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Documentation for Microsoft.Azure.Management.Scheduler SDK RRS feed

  • Question

  • I am trying to figure out how to use the latest Azure Scheduler SDK (Microsoft.Azure.Management.Scheduler v2.2.0).

    In Nuget, the project URL directs me to the Github repo for the Azure SDK for .NET and there appears to be no documentation on how to actually use the SDK. What information is there appears to be for the older SDKs from when Microsoft Azure was called Windows Azure.

    There's a lot of documentation available for the older SDK, Microsoft.WindowsAzure.Management.Scheduler, however it was last updated in 2015 and I would prefer to use the more recent SDK.

    Google/Bing searches, Stack Overflow, and various blogs all have info on using the older SDK, but I haven't run across any for the newer one.

    Since the Scheduler API is rather straight forward, not a lot of documentation is needed since it's pretty discoverable, however how do I create the credentials object SchedulerManagementClient uses? It takes an ServiceClientCredentials object, however it's abstract and can't be initialized. It's not obvious to me what compatible class I should use.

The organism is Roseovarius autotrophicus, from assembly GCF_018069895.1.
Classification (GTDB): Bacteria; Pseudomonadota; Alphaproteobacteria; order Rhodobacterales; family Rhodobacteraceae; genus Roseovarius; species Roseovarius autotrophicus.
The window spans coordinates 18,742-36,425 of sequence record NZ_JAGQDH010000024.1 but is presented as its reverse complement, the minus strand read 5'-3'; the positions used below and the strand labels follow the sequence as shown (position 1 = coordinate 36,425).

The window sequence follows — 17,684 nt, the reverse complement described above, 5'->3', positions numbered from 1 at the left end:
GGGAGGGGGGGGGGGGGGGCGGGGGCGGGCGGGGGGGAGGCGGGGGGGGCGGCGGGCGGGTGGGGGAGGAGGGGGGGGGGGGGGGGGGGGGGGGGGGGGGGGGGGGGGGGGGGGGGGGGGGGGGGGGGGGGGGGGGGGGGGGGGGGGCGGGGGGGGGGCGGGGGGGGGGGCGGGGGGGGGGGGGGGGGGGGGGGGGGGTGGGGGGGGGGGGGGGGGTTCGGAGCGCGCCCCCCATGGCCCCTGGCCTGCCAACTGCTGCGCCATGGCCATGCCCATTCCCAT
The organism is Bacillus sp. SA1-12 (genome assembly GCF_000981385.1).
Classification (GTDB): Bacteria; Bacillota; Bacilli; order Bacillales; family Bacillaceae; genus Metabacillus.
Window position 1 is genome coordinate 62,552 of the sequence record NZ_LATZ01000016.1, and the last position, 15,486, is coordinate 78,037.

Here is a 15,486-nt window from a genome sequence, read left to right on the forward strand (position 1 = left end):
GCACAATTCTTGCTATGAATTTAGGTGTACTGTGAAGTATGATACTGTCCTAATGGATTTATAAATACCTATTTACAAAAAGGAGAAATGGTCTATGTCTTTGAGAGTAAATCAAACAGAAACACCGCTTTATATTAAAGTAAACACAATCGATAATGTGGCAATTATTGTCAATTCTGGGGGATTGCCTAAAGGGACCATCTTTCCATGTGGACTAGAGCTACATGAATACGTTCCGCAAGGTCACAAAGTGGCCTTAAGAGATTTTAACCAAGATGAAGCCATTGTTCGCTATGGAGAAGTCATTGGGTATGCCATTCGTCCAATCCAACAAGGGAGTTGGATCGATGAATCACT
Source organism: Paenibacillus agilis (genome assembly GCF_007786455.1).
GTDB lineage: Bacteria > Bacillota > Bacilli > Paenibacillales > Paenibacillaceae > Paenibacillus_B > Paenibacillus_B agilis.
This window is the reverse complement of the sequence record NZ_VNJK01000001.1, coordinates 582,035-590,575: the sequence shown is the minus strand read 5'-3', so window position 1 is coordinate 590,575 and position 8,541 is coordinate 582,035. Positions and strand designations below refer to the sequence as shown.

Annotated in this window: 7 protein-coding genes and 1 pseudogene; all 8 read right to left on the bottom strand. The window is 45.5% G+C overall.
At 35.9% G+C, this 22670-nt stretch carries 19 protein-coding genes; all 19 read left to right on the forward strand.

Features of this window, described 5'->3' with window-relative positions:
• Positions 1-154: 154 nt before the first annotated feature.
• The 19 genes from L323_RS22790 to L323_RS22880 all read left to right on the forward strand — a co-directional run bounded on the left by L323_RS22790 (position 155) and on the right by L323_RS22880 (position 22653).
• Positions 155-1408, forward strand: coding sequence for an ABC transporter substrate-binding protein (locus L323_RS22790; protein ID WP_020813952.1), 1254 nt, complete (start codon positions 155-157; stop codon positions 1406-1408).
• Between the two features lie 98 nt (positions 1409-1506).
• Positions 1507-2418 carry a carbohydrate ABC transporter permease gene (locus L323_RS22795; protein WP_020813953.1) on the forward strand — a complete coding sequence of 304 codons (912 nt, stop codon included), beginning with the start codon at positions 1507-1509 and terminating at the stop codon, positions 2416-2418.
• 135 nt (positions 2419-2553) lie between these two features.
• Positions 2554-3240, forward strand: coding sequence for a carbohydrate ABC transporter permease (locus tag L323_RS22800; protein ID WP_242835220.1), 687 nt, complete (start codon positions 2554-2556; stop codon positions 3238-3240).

I did eventually get it working using some sample code from the Azure Management Fluent API:

    public static ServiceClientCredentials GetCredentials()
    {
        var authContext = new AuthenticationContext(string.Format("https://login.windows.net/{0}", Settings.Azure.TenantId));
        var credential = new ClientCredential(Settings.Azure.ClientId, Settings.Azure.ClientSecret);
        AuthenticationResult authenticationResult = authContext.AcquireTokenAsync("https://management.core.windows.net/", credential).Result;
    
        if (authenticationResult == null)
        {
            throw new Exception("Failed to obtain the token");
        }
    
        string token = authenticationResult.CreateAuthorizationHeader().Substring("Bearer ".Length);
    
        ServiceClientCredentials credentials = new TokenCredentials(token);
    
        return credentials;
    }
    


    Since the fluent API doesn't yet support the Azure Scheduler it was pure happenstance that I even discovered it.

    Tuesday, May 30, 2017 8:09 PM

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